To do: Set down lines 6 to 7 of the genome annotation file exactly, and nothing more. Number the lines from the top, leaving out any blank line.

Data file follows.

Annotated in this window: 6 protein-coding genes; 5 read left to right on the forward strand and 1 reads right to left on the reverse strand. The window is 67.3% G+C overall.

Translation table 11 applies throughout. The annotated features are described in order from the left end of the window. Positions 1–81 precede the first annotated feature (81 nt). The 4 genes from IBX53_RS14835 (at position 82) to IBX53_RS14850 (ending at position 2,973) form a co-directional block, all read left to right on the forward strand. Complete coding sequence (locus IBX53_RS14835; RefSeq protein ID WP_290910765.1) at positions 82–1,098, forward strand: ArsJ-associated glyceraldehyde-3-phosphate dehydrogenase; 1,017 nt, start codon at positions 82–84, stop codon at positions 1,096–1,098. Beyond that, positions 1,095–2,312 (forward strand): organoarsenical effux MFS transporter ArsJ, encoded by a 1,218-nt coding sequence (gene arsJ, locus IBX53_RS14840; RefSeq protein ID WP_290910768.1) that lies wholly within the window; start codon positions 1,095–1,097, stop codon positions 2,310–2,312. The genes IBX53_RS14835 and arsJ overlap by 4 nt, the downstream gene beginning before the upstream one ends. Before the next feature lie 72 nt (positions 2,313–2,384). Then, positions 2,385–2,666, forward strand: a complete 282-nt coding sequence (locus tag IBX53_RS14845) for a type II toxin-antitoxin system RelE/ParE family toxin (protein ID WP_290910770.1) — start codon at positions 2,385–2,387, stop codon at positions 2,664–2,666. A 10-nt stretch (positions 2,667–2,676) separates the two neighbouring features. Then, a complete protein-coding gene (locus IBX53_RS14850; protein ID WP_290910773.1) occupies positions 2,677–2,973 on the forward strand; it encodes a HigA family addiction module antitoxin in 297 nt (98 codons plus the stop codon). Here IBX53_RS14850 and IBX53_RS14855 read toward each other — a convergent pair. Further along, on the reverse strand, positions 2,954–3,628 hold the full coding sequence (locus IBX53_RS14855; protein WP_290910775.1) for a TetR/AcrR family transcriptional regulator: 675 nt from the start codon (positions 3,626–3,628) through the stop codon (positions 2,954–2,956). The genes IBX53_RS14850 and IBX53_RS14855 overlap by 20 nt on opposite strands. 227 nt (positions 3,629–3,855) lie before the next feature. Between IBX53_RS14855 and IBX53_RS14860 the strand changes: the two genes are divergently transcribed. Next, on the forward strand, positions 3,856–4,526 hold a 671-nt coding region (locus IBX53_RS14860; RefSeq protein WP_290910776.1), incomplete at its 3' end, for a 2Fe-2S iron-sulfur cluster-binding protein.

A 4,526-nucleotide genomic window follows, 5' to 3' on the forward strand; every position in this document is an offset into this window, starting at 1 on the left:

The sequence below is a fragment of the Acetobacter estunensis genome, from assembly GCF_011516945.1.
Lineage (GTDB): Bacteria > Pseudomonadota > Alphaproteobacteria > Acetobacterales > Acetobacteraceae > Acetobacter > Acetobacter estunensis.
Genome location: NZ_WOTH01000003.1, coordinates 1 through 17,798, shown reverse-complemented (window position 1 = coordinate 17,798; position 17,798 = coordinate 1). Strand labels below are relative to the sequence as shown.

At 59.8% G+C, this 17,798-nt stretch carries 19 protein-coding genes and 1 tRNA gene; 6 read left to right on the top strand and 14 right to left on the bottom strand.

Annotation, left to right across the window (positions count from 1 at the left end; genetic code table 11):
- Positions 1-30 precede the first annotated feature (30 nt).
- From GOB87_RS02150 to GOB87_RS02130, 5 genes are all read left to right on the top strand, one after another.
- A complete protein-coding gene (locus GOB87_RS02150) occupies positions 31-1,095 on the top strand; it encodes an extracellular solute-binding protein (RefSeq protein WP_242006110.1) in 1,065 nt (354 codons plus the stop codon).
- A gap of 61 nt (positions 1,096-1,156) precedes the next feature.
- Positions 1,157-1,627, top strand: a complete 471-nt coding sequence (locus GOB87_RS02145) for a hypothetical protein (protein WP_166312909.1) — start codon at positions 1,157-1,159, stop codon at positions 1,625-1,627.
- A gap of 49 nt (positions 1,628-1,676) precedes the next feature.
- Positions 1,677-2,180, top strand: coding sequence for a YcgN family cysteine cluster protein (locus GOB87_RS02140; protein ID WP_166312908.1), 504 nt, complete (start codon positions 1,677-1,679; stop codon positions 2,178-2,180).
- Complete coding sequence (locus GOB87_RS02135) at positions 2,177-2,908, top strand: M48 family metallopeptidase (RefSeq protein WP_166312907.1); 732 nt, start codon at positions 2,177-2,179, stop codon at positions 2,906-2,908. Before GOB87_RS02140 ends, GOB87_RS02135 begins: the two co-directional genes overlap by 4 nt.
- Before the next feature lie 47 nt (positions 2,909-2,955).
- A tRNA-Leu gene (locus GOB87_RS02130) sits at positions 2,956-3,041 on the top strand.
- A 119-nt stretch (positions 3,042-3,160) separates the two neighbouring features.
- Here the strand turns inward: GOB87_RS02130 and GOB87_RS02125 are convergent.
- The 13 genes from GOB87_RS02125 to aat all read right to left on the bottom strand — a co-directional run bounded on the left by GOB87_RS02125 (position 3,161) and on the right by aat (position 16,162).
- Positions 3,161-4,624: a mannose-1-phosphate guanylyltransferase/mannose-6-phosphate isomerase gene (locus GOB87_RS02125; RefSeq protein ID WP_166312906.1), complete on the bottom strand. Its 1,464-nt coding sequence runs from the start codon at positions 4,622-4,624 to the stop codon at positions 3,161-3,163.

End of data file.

Genome location: NZ_WOTH01000003.1, coordinates 1 through 17,798, shown reverse-complemented (window position 1 = coordinate 17,798; position 17,798 = coordinate 1). Strand labels below are relative to the sequence as shown.

At 59.8% G+C, this 17,798-nt stretch carries 19 protein-coding genes and 1 tRNA gene; 6 read left to right on the top strand and 14 right to left on the bottom strand.